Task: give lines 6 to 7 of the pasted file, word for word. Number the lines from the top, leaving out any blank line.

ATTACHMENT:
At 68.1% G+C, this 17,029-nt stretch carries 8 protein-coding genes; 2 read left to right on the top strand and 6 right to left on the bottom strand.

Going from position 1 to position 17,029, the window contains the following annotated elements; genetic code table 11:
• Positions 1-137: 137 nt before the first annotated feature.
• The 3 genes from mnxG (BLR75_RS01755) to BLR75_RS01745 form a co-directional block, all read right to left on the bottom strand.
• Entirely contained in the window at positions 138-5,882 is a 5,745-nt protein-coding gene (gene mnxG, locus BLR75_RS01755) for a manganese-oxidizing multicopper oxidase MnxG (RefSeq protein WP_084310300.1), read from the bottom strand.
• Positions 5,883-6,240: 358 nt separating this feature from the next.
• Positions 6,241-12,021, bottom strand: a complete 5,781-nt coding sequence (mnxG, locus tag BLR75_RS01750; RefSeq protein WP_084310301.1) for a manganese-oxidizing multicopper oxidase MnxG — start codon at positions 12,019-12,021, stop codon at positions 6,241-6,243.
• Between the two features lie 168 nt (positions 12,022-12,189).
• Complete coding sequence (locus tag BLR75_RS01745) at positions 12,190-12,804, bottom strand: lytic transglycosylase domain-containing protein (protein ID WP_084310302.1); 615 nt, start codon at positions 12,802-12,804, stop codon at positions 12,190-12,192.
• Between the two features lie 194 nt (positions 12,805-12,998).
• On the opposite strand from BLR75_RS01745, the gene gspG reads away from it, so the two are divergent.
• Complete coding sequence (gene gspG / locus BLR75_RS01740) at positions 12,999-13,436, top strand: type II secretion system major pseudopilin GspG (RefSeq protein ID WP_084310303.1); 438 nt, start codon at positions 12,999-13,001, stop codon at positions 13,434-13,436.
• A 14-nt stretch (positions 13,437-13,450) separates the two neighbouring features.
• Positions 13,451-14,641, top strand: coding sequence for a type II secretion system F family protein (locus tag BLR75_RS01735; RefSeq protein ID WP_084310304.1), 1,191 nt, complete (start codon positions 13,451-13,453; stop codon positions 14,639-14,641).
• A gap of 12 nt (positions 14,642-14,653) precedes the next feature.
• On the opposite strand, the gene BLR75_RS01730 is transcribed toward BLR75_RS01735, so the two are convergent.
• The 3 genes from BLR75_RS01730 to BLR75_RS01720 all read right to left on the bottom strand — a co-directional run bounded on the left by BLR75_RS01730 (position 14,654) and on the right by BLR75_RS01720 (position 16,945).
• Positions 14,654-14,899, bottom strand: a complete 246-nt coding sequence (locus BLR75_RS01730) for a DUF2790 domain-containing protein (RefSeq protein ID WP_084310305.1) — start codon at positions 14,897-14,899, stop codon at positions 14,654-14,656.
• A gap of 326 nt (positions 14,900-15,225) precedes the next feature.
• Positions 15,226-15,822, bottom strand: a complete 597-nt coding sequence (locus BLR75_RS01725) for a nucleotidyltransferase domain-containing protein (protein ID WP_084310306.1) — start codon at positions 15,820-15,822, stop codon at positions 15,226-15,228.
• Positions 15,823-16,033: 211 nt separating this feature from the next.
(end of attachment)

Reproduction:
• Positions 5,883-6,240: 358 nt separating this feature from the next.
• Positions 6,241-12,021, bottom strand: a complete 5,781-nt coding sequence (mnxG, locus tag BLR75_RS01750; RefSeq protein WP_084310301.1) for a manganese-oxidizing multicopper oxidase MnxG — start codon at positions 12,019-12,021, stop codon at positions 6,241-6,243.